Natrona County School District employees will get a pay raise as part of next year’s budget.
But declining student enrollment and fading coal revenues mean the district will have to tighten its belt in other areas.
The district’s 2022-23 budget, which the school board approved Wednesday, totals about $354,700,000 of all available funds. It aims to keep spending around $267 million for the coming year.
The budget includes an annual salary and wage increase of approximately 4.4% for district employees. This increase is based on a “competitive analysis of the compensation market”.
Employees will also receive more for their retirement; the budget includes a one-time contribution of $1,500 and a monthly match of $50 for employees who participate in the state-sponsored 457b plan.
The district has lost money due to declining student enrollments experienced since the start of the COVID-19 pandemic.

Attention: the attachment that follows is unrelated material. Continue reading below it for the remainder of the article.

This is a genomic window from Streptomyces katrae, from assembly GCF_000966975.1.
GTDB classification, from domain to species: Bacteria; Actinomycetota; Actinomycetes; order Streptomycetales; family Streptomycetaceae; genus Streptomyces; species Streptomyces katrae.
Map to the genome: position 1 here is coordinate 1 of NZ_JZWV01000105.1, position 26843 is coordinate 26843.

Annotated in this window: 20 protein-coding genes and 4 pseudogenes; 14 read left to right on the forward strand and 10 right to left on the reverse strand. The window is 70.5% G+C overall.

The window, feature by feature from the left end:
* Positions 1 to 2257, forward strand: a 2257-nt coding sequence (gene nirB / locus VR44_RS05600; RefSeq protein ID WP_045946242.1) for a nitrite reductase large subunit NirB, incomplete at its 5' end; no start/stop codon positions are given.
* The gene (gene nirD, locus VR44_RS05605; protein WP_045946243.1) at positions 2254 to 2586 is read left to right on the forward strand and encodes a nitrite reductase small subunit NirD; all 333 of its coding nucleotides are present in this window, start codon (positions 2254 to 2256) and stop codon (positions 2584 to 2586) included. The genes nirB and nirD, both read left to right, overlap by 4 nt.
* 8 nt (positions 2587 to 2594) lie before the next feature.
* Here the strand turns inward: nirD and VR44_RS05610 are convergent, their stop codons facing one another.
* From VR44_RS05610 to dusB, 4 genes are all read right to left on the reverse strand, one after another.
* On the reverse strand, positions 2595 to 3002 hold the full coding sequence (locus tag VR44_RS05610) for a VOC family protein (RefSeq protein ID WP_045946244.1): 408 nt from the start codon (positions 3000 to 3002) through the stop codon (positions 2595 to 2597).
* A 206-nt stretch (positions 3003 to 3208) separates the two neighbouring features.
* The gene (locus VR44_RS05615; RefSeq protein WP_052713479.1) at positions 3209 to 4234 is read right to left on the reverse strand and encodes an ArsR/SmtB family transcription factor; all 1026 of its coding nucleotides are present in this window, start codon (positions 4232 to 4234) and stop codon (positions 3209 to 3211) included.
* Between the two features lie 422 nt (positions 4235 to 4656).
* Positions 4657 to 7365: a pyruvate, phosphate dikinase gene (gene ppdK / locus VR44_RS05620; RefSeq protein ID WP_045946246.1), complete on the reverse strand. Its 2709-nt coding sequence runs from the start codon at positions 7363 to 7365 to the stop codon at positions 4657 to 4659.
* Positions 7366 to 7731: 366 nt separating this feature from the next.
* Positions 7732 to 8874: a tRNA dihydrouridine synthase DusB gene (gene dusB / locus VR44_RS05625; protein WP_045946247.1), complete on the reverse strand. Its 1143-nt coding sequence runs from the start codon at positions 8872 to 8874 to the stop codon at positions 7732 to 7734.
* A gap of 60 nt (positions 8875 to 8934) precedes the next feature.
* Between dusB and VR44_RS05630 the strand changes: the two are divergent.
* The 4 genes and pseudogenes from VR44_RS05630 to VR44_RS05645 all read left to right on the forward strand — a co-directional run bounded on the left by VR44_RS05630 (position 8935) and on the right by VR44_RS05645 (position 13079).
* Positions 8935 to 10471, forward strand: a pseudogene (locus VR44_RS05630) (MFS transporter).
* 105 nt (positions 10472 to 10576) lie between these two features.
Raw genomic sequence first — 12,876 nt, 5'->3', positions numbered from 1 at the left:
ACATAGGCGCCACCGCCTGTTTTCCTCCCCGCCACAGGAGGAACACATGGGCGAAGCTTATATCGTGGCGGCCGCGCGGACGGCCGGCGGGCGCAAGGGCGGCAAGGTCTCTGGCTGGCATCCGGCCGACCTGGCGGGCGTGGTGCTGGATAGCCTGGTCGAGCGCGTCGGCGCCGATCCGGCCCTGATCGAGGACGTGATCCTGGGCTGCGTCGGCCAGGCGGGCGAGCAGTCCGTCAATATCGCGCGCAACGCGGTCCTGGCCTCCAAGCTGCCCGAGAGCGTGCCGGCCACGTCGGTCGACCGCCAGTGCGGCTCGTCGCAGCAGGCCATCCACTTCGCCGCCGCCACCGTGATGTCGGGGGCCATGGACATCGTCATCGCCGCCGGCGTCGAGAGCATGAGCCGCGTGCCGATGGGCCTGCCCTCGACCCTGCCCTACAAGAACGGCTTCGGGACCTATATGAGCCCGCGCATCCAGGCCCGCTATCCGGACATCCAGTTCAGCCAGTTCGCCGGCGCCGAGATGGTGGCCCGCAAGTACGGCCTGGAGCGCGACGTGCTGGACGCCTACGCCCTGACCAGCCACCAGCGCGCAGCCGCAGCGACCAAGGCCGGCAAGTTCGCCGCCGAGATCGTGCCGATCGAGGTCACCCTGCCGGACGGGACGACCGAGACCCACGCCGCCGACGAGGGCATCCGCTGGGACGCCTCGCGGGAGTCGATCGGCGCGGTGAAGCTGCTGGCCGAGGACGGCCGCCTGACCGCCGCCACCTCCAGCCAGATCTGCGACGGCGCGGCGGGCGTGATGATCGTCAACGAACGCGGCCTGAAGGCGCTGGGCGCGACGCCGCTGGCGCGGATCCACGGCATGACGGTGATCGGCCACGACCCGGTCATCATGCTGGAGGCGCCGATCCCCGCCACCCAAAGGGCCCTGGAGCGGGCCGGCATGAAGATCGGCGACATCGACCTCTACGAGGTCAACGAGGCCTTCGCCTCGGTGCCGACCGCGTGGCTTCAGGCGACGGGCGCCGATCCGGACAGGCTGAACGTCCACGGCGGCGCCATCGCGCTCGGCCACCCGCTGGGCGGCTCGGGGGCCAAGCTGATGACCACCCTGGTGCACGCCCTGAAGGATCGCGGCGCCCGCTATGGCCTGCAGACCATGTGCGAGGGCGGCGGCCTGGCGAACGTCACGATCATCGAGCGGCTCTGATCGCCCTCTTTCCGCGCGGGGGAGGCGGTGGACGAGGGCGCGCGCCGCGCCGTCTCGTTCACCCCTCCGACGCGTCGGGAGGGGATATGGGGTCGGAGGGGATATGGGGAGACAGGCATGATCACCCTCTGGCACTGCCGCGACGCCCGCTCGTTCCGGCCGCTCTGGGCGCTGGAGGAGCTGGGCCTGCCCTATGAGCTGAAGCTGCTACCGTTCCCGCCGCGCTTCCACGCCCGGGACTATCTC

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Fall enrollment rates for the district fell from 13,330 students in 2019-20 to 12,754 students in the 2020-2021 school year, according to data maintained by the Wyoming Department of Education. . This has resulted in a budget cut, as state funding is tied to students.
Student enrollment rose slightly to 12,887 students in fall 2021. But it has yet to rebound to pre-pandemic levels.
In response to declining enrollment, the district cut staffing budgets by 45 positions in the 2021-22 school year. This cut will be carried over to the 2022-2023 budget.
The district also lost state money for construction projects due to declining coal industry revenues, Administrator Dave Applegate explained during Wednesday’s budget meeting.
The state gave the district more than $475 million for various construction projects that began in 2010. Coal industry taxes paid for the projects.
This money resulted in a new Kelly Walsh High School and a renovated Natrona County High School, as well as the construction of Roosevelt High School and the Pathways Innovation Center, among other improvements and additions to the district.
But coal revenues have dried up in recent years, and there isn’t as much money to fund construction projects.
Fortunately, the Natrona County School District has set aside a reserve to save for future maintenance costs. Applegate said there’s about $41 million in that account now, enough to pay for maintenance costs over the next decade.